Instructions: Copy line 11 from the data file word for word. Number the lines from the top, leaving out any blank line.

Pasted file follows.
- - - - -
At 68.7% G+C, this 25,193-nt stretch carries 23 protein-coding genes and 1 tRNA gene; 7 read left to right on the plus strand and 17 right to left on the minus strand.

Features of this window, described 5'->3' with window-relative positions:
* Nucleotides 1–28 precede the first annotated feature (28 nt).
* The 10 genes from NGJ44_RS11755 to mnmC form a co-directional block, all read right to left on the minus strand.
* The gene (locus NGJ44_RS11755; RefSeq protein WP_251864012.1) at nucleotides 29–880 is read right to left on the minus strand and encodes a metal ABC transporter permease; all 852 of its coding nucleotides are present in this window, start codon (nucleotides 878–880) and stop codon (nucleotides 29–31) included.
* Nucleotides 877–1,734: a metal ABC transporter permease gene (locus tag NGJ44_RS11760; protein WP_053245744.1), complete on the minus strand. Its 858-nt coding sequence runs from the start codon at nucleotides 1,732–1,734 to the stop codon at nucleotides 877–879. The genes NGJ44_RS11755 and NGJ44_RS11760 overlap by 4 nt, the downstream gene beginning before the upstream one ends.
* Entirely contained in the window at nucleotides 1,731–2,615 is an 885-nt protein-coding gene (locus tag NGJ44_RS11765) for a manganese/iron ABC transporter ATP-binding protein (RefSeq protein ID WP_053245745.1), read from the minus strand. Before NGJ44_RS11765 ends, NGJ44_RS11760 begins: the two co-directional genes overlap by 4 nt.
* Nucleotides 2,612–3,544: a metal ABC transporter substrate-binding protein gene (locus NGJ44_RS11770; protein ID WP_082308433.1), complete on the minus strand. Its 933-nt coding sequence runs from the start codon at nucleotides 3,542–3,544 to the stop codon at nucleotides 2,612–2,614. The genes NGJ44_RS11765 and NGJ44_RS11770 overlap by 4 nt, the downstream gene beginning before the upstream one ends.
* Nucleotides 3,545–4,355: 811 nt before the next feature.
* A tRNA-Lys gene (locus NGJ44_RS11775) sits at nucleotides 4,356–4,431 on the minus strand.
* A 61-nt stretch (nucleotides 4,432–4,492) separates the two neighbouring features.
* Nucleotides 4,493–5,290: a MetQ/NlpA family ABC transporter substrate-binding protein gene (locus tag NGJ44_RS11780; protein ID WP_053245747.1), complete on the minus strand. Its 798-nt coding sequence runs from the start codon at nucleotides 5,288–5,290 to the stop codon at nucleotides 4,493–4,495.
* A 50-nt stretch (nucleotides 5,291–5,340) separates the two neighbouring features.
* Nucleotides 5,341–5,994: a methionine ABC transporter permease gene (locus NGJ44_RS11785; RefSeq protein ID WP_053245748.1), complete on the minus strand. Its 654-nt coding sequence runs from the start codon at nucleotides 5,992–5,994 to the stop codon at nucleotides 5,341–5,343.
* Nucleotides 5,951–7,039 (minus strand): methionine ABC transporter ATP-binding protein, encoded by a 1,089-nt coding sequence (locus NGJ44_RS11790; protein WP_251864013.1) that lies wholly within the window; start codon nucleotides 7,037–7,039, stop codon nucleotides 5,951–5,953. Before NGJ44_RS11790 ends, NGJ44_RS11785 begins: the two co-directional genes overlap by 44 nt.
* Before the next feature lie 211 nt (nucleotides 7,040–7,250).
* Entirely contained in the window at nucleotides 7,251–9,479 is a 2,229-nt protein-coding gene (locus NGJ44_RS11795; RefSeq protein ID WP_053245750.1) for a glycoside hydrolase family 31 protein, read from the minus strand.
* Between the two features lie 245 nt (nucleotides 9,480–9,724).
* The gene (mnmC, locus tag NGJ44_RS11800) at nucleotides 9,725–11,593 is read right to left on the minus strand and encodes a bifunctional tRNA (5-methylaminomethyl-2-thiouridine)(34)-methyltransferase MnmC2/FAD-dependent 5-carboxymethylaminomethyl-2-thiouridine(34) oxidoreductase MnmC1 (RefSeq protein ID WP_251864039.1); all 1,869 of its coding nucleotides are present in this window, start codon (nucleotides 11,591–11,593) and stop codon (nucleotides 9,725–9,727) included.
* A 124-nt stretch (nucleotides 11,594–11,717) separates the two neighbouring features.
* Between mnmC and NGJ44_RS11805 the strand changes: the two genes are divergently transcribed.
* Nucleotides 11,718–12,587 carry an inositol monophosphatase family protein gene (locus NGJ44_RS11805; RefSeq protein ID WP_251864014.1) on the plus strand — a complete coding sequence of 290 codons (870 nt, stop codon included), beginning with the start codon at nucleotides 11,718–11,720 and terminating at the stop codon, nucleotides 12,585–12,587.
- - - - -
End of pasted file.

* A 61-nt stretch (nucleotides 4,432–4,492) separates the two neighbouring features.